There had also been a rumor that Fuller was given $10,000 by Louisiana Governor John J. McKeithen to hold down the violence, but there was little evidence that this had occurred.
Fuller appeared before the committee without a lawyer. He refused to answer questions and refused to turn over Klan documents demanded by the committee, claiming to do so would violate his constitutional rights provided by the 1st, 4th, 5th and 14th amendments of the constitution.
While staying in Washington, Fuller also alleged he and another Klansmen slept with the bed against the door to prevent entry to “Negroes who tried to get in.”
Despite his claims of being well funded for the Washington trip, Fuller said his life was so endangered that he was secluded in his room most of the time and lived on bologna, milk and bread.
His claims had little merit and those who knew Fuller said the book was simply another way for Fuller to make money.
Through the years, Klansmen purged leaders and formed new Klan groups. Fuller rode this tide until the 1970s when he left the Klan to deal with growing financial problems and various legal entanglements.
He died in 1987.
FBI Looks at Case, New Suspect Named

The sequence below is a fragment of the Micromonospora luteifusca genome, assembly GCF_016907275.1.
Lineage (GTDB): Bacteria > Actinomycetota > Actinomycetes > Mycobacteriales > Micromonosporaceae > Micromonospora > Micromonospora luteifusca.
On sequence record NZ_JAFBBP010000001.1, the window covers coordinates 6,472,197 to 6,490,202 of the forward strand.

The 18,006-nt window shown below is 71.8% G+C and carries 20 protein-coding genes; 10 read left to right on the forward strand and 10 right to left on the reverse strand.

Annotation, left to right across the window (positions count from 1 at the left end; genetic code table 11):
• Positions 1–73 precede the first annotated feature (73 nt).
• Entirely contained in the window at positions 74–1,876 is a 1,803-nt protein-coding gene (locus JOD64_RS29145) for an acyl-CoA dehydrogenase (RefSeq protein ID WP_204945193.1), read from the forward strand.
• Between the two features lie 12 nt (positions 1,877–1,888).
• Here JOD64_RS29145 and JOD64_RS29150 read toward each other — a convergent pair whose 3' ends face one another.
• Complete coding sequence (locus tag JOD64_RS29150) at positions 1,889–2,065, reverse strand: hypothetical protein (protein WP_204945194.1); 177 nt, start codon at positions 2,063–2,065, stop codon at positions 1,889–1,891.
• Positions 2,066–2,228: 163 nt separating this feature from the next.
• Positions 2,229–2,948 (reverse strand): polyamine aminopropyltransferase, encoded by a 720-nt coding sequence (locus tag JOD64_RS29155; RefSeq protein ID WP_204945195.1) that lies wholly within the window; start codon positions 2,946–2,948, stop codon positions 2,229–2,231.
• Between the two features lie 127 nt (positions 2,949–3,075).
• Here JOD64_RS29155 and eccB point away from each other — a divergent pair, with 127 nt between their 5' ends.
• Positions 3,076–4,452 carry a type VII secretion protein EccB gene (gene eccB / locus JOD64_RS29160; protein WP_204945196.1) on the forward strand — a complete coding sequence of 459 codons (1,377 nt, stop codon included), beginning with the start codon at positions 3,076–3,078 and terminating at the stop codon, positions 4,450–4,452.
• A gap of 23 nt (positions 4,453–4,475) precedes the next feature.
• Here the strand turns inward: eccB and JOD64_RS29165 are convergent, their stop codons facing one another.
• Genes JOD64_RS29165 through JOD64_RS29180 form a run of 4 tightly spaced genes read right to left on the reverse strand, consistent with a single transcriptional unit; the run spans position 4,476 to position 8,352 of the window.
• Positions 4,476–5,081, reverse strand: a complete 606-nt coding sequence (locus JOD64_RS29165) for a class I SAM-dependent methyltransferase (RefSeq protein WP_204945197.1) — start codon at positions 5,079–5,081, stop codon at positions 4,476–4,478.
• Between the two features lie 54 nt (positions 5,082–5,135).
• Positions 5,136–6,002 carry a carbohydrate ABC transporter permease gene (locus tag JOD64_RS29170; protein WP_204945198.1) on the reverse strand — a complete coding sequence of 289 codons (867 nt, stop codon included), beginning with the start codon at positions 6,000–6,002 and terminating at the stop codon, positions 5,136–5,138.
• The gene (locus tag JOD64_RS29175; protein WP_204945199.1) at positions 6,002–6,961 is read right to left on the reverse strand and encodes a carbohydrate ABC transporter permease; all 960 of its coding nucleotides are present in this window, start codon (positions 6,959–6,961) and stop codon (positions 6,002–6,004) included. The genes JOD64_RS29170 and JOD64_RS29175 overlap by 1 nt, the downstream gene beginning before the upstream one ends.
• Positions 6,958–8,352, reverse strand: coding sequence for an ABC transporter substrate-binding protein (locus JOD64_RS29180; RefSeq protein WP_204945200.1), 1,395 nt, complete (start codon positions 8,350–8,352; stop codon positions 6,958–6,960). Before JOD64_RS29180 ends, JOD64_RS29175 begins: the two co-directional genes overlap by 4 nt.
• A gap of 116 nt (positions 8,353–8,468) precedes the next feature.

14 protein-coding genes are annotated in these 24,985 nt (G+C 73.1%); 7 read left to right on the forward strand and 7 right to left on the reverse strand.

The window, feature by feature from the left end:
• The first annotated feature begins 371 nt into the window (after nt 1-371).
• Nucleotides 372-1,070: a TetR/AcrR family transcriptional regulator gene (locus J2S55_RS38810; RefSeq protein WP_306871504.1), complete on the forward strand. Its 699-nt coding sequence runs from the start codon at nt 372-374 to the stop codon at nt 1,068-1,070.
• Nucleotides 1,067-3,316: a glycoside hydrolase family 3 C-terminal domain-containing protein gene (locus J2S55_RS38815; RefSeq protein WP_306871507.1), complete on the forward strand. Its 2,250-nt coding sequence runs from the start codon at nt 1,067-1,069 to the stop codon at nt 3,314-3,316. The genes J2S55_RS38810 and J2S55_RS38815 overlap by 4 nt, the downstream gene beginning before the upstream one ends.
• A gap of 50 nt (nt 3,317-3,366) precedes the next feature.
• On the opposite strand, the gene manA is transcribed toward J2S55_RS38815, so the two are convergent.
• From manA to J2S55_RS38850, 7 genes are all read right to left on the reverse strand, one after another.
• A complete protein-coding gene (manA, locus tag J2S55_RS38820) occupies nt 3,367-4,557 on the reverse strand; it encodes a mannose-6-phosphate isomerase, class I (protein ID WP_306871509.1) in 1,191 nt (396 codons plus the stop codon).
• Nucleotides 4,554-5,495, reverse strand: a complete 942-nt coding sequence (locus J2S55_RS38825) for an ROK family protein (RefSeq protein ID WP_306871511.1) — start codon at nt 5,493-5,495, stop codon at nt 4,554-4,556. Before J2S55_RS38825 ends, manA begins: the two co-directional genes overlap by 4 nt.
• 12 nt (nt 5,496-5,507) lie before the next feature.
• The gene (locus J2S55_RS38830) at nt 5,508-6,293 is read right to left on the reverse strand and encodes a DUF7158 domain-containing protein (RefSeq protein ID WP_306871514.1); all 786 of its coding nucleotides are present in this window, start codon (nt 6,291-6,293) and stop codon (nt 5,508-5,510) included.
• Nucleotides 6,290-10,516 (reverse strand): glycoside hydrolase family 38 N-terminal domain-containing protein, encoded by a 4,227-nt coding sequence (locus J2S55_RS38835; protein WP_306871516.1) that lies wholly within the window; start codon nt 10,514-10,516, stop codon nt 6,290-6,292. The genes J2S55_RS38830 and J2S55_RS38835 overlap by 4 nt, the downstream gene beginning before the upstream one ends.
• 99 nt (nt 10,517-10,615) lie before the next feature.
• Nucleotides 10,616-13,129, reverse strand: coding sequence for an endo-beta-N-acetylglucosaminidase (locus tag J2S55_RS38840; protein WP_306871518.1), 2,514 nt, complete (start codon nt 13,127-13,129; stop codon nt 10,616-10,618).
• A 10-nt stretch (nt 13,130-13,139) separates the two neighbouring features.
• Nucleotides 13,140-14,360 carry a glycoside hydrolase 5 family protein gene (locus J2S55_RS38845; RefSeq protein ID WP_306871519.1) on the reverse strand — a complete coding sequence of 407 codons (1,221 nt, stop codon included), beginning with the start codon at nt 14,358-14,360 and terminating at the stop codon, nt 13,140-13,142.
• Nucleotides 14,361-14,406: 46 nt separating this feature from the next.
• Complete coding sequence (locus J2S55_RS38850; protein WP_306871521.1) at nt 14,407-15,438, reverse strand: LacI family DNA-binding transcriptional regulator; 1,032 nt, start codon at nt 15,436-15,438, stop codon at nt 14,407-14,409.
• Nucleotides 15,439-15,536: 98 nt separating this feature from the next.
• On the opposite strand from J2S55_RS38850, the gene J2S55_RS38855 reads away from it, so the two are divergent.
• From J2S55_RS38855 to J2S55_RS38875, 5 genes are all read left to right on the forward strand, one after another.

In the fall of 2007, following passage of the Emmitt Till Unsolved Civil Rights Act, the FBI initiated a review of the 1960 murder. The bureau had learned from an unidentified witness that one of Fuller’s sons, William Herbert Fuller, who was 15 in 1960, had been involved in the shooting.
That witness, from Houston, Texas, said that after the men were shot by Fuller that William Herbert Fuller shot four of the Black men in the head. When agents learned that the son had died in 2006, coupled with the fact that Robert Fuller had died in 1987, the bureau closed the case in 2010.
The FBI reported that it had been unable to find any documents from police and court records about the case.
LSU Cold Case Students Investigate the 1960 Shootings
In 2020, students with the LSU Cold Case Project began an investigation into the 1960 killings and reconstructed the crime scene.